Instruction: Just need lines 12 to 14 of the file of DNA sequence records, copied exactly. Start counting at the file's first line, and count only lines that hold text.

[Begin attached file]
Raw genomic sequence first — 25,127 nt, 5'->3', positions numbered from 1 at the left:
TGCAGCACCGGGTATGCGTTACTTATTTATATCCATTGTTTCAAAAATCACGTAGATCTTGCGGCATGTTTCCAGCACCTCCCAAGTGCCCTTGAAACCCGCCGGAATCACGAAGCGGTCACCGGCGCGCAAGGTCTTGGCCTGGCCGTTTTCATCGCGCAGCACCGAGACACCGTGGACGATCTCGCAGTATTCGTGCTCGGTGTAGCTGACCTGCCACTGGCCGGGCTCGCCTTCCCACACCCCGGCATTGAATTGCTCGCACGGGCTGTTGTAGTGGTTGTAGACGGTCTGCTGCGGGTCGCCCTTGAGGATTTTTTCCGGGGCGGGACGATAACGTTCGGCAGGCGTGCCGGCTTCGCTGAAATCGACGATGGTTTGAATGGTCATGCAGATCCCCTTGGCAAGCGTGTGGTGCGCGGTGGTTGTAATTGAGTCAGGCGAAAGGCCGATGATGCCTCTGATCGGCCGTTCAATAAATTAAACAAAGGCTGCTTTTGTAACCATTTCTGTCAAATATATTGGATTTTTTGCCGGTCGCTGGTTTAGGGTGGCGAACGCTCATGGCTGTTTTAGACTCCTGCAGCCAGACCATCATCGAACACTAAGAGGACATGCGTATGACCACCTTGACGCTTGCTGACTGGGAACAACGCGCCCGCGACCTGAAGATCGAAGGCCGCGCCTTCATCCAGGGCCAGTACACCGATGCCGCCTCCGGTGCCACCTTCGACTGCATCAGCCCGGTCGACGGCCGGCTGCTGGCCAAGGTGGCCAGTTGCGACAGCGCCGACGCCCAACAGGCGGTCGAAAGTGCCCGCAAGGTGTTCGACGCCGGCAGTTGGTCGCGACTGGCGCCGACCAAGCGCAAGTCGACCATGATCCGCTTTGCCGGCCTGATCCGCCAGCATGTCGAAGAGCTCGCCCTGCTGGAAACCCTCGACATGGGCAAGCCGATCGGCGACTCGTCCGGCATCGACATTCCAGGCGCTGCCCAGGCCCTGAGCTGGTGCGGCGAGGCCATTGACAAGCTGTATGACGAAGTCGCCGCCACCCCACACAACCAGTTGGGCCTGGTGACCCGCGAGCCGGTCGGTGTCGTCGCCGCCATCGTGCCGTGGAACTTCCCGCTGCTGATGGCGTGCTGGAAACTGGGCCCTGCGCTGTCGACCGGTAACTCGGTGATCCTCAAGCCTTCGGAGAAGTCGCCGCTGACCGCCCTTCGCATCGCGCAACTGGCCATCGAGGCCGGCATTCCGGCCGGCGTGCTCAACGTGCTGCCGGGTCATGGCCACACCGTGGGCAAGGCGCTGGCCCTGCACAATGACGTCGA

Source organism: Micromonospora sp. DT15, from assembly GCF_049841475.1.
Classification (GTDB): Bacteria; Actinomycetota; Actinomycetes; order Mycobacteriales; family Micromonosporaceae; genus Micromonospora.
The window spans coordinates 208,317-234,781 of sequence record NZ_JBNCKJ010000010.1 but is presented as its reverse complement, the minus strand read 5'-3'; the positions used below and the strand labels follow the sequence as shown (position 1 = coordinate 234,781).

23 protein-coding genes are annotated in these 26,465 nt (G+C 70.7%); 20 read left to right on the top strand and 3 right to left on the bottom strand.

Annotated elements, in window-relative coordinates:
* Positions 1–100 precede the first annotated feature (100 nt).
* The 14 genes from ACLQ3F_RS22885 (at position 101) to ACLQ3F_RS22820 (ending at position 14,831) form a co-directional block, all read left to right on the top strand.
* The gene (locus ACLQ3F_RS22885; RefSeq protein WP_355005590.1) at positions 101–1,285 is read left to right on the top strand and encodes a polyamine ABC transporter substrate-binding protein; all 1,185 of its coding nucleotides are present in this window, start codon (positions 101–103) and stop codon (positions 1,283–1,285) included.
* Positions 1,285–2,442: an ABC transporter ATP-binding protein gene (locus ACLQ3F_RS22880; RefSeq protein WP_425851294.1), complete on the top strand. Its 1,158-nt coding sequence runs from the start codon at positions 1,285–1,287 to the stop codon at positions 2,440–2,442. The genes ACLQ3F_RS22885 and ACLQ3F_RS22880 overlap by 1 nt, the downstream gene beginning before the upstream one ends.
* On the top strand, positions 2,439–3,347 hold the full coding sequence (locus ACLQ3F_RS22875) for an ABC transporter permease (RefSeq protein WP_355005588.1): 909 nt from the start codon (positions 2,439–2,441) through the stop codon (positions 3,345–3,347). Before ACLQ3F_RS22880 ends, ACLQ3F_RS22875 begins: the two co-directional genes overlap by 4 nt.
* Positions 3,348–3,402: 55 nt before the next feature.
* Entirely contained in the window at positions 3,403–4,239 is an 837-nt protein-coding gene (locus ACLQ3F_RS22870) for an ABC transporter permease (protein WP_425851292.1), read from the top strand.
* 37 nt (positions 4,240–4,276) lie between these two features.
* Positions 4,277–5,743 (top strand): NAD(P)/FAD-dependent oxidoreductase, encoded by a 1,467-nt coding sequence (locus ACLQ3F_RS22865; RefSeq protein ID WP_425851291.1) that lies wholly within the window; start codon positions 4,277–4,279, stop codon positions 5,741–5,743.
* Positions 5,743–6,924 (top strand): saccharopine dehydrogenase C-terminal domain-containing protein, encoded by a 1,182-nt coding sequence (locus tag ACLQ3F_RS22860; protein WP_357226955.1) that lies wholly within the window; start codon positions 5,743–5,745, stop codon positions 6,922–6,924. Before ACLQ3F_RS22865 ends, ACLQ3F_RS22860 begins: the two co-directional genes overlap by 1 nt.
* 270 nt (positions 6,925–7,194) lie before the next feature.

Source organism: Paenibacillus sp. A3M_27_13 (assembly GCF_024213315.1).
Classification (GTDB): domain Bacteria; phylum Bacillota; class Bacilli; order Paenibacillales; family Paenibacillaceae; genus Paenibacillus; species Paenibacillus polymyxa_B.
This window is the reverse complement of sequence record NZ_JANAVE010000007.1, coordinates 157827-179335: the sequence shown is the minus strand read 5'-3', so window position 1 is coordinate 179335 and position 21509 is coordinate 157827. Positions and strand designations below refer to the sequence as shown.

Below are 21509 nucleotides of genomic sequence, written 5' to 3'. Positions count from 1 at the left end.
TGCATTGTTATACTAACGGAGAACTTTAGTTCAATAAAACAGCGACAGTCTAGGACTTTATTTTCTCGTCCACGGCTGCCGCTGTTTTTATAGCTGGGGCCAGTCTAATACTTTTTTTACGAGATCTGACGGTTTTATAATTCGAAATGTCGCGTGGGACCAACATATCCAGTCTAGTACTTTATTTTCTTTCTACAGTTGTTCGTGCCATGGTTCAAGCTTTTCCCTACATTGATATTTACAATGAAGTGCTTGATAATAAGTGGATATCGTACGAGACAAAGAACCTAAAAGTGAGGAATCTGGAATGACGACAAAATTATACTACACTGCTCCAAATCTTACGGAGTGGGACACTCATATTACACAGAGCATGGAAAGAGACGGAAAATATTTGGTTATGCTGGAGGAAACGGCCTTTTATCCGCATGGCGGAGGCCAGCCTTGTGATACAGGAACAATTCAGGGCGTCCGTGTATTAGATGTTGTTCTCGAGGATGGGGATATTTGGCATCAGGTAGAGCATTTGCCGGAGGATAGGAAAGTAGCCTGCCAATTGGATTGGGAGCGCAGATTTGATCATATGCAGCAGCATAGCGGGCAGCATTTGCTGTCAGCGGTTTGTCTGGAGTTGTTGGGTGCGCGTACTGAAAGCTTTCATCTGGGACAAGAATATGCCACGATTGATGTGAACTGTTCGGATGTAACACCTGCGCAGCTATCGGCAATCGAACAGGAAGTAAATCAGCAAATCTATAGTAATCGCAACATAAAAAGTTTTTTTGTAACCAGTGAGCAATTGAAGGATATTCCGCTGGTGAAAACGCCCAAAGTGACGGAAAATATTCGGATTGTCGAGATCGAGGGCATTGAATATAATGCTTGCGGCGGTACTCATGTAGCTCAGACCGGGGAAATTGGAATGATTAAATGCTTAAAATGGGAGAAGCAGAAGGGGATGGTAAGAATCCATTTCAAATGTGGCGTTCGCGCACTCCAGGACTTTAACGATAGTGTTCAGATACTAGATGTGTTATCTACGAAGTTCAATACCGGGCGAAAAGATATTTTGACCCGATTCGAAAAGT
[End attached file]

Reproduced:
* On the top strand, positions 2,439–3,347 hold the full coding sequence (locus ACLQ3F_RS22875) for an ABC transporter permease (RefSeq protein WP_355005588.1): 909 nt from the start codon (positions 2,439–2,441) through the stop codon (positions 3,345–3,347). Before ACLQ3F_RS22880 ends, ACLQ3F_RS22875 begins: the two co-directional genes overlap by 4 nt.
* Positions 3,348–3,402: 55 nt before the next feature.
* Entirely contained in the window at positions 3,403–4,239 is an 837-nt protein-coding gene (locus ACLQ3F_RS22870) for an ABC transporter permease (protein WP_425851292.1), read from the top strand.